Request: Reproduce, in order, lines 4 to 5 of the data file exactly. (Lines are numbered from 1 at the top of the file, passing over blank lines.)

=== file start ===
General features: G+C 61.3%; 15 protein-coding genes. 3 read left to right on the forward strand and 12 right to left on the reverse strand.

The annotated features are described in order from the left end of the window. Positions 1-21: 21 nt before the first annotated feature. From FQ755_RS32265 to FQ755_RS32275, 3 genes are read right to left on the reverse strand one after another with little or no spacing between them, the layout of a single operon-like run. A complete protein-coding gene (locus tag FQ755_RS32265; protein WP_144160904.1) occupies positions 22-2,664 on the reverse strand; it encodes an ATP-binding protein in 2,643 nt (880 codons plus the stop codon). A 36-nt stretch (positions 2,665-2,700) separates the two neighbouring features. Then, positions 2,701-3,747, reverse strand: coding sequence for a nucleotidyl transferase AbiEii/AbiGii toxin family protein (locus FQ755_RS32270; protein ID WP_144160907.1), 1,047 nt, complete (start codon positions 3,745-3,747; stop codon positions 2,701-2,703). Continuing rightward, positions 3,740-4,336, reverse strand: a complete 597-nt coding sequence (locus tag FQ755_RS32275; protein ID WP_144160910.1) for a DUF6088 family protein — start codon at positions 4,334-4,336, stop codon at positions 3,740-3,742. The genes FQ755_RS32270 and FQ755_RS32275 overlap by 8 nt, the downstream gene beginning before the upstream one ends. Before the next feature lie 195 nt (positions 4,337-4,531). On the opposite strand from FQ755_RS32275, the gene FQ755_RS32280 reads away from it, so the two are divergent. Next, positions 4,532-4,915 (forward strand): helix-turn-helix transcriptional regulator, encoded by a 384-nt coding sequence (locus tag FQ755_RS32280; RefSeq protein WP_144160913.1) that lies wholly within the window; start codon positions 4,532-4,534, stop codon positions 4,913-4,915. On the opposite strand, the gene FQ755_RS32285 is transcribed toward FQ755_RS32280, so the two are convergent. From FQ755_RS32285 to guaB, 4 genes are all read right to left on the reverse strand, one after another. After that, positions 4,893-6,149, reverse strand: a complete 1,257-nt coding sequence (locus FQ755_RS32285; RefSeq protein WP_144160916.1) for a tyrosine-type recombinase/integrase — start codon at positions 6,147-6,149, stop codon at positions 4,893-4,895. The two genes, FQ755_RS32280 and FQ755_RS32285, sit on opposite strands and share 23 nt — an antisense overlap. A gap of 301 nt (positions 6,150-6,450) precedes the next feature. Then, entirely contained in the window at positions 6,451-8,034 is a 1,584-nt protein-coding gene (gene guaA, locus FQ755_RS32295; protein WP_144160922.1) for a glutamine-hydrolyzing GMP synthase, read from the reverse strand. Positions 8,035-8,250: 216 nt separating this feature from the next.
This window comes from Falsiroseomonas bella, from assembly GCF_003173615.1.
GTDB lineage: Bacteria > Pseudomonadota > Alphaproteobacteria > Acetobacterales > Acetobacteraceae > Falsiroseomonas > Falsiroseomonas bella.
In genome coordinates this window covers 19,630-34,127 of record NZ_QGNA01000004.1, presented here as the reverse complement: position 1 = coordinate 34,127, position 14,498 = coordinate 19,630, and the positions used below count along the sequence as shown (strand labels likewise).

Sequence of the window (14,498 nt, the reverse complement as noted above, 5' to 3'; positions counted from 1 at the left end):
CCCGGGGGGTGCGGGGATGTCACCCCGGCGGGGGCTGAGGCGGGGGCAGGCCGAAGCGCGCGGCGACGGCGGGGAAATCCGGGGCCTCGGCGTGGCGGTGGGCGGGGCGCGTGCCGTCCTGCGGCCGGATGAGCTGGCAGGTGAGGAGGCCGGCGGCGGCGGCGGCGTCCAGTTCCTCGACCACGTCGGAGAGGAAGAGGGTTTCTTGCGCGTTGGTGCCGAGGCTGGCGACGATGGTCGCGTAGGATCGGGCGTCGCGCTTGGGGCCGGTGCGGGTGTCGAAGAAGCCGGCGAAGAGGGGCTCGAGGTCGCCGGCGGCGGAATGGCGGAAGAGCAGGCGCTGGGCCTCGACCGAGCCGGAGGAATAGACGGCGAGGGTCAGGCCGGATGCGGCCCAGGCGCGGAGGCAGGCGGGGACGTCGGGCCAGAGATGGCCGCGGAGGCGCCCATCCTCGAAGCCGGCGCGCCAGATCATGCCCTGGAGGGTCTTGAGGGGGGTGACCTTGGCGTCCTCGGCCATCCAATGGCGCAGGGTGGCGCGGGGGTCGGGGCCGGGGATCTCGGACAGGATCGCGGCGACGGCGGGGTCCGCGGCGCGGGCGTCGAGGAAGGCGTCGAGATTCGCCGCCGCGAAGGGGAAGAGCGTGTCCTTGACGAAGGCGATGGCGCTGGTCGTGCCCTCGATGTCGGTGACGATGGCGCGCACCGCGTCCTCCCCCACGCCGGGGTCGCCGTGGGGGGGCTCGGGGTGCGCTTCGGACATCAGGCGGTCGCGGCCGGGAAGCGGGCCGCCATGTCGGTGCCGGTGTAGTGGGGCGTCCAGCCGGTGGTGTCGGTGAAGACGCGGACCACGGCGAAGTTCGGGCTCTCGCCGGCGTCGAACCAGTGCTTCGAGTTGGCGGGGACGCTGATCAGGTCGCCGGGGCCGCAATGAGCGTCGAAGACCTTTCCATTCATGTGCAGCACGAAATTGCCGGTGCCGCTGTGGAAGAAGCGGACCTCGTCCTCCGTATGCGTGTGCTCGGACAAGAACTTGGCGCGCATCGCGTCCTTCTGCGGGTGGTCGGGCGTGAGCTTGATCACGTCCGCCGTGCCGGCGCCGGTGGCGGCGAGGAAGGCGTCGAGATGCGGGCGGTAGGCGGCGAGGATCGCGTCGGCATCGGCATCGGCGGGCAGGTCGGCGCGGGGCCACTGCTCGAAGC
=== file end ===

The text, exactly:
GTDB lineage: Bacteria > Pseudomonadota > Alphaproteobacteria > Acetobacterales > Acetobacteraceae > Falsiroseomonas > Falsiroseomonas bella.
In genome coordinates this window covers 19,630-34,127 of record NZ_QGNA01000004.1, presented here as the reverse complement: position 1 = coordinate 34,127, position 14,498 = coordinate 19,630, and the positions used below count along the sequence as shown (strand labels likewise).